Ethics Watchdog Sues Treasury to Obtain Emails with House Financial Services Committee

Financial Services Chairman Hensarling Instructed Agencies to Withhold Correspondence from FOIA Requests

Washington, DC – Non-partisan ethics watchdog group American Oversight today filed a lawsuit to force the release of emails between the Treasury Department and the House Financial Services Committee – challenging Chairman Jeb Hensarling’s assertion that the public has no right to view the documents.

“Public records belong to the public, not the government, and the law doesn’t give members of Congress the power to pick and choose what information the American people can and can’t see,” said Austin Evers, Executive Director of American Oversight. “We have a right to hold our leaders accountable no matter which party is in power, and we’re asking the court to enforce that right.”

In early April, Chairman Hensarling sent a letter to at least 12 Trump administration agencies – including Treasury – instructing them that communications between his committee and those agencies should not be released to the public when responding to requests made under the Freedom of Information Act (FOIA).

The FOIA allows the government to withhold information for a variety of reasons – such as to protect national security or personal privacy – but communications between executive branch agencies and Congress are generally not protected from release.

American Oversight submitted two FOIA requests to Treasury, on May 5 and May 11, seeking communications with Hensarling’s committee regarding financial regulation, communications about Hensarling’s directive, and any Treasury policies regarding the handling of FOIA requests. Treasury acknowledged the requests, but did not respond or provide the requested records, so American Oversight filed a complaint in U.S. District Court for the District of Columbia to force the department to comply with the law.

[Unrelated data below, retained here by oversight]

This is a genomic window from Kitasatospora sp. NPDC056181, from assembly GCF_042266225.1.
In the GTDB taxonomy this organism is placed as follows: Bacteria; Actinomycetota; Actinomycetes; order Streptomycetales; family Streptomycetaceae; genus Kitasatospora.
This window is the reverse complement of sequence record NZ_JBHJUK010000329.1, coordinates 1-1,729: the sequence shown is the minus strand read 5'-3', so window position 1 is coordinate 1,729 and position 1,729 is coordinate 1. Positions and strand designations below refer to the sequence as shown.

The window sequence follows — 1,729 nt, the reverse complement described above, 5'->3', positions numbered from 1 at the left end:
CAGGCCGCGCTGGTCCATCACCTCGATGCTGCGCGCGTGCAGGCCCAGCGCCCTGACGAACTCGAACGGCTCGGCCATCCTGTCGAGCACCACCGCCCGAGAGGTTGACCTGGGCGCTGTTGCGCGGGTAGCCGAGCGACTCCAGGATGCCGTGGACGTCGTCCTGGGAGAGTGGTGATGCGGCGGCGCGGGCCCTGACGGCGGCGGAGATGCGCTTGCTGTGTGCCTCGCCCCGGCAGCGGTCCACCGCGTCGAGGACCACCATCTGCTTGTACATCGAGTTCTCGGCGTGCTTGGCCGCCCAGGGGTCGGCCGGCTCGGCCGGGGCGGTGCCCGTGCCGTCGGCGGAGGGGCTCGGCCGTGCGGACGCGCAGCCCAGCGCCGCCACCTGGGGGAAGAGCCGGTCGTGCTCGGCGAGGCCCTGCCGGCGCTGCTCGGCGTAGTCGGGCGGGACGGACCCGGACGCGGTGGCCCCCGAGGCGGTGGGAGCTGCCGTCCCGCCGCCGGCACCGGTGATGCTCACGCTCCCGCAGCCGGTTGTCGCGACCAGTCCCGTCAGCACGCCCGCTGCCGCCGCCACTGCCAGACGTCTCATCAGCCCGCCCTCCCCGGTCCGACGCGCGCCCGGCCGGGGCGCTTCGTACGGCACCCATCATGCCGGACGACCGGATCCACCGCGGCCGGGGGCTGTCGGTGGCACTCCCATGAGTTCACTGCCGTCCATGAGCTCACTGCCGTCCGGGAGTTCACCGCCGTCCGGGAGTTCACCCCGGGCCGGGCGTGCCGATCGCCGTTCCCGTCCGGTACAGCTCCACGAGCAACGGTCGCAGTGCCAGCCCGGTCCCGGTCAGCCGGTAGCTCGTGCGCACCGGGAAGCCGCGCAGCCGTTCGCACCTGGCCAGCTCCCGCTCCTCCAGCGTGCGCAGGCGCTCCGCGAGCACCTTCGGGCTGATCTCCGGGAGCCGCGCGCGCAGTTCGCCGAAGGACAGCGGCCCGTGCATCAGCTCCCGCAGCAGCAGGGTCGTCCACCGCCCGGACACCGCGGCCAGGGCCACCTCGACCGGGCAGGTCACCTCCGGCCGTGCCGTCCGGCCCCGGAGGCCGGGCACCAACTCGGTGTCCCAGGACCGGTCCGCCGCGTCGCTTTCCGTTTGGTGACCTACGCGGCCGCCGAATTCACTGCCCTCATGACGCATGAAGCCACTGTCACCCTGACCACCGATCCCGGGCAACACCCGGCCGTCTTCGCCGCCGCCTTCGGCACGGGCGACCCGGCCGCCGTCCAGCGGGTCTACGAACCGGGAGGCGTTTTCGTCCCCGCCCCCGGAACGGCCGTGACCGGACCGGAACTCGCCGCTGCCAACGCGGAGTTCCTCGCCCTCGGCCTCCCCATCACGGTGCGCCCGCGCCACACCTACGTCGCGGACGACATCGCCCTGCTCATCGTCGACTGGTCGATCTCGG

According to other documents obtained by American Oversight as well as news reports, several agencies have agreed to comply with Hensarling’s instructions. Treasury confirmed that it received Hensarling’s letter, but it has not yet publicly stated whether it will withhold emails that would otherwise be released under FOIA.

Evers continued, “There’s a process for making new laws in our country and it’s written down in the Constitution. Congress didn’t decide to shield these types of records when they updated the FOIA law last year, and there’s no basis for Chairman Hensarling to unilaterally declare that emails sent to his committee are somehow magically exempt from public scrutiny.”

American Oversight has sent a number of FOIA requests to other agencies seeking correspondence with Hensarling’s committee. One agency, the National Credit Union Administration, released a partially redacted letter and indicated that it had done so at the direction of Hensarling’s committee staff.


American Oversight’s lawsuit against the Treasury Department is below:



Complaint: American Oversight vs. Department of the Treasury (Text)

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